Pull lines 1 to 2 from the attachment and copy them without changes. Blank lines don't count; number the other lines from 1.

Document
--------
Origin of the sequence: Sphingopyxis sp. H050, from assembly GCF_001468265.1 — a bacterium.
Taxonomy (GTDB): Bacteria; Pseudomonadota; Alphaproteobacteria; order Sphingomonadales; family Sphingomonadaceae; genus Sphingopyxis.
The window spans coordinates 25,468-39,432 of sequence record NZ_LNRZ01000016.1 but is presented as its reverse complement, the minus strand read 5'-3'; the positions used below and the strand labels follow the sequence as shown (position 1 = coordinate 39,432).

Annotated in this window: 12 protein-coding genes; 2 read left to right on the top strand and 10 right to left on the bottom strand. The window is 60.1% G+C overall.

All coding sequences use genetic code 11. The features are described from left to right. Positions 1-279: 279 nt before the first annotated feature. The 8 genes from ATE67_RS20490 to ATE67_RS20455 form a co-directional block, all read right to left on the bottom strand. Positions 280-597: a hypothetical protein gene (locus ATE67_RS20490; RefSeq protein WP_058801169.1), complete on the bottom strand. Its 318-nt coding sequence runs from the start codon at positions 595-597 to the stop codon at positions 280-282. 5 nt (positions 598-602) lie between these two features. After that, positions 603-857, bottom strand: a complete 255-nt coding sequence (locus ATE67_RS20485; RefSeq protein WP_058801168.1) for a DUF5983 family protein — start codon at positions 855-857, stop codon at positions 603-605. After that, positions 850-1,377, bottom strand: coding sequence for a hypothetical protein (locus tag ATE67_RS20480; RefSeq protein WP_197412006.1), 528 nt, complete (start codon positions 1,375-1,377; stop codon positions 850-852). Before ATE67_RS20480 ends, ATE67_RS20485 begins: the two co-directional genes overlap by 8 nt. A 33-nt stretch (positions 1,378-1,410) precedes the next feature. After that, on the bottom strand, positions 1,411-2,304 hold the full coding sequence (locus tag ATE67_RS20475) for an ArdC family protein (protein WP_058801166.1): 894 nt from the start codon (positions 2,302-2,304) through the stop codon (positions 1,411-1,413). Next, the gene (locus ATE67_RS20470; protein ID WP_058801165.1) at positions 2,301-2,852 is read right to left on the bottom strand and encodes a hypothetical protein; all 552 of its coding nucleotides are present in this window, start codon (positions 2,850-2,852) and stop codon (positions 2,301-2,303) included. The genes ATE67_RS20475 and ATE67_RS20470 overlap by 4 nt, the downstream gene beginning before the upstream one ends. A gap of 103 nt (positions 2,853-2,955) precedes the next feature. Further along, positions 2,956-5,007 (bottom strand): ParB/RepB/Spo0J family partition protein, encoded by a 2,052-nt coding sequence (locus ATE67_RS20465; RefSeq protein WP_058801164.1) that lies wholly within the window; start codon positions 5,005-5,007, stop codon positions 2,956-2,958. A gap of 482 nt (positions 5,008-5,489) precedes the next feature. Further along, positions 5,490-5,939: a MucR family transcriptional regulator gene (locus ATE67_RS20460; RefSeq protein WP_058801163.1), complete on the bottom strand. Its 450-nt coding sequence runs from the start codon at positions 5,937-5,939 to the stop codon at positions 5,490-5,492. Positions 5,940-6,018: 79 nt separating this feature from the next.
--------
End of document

Origin of the sequence: Sphingopyxis sp. H050, from assembly GCF_001468265.1 — a bacterium.
Taxonomy (GTDB): Bacteria; Pseudomonadota; Alphaproteobacteria; order Sphingomonadales; family Sphingomonadaceae; genus Sphingopyxis.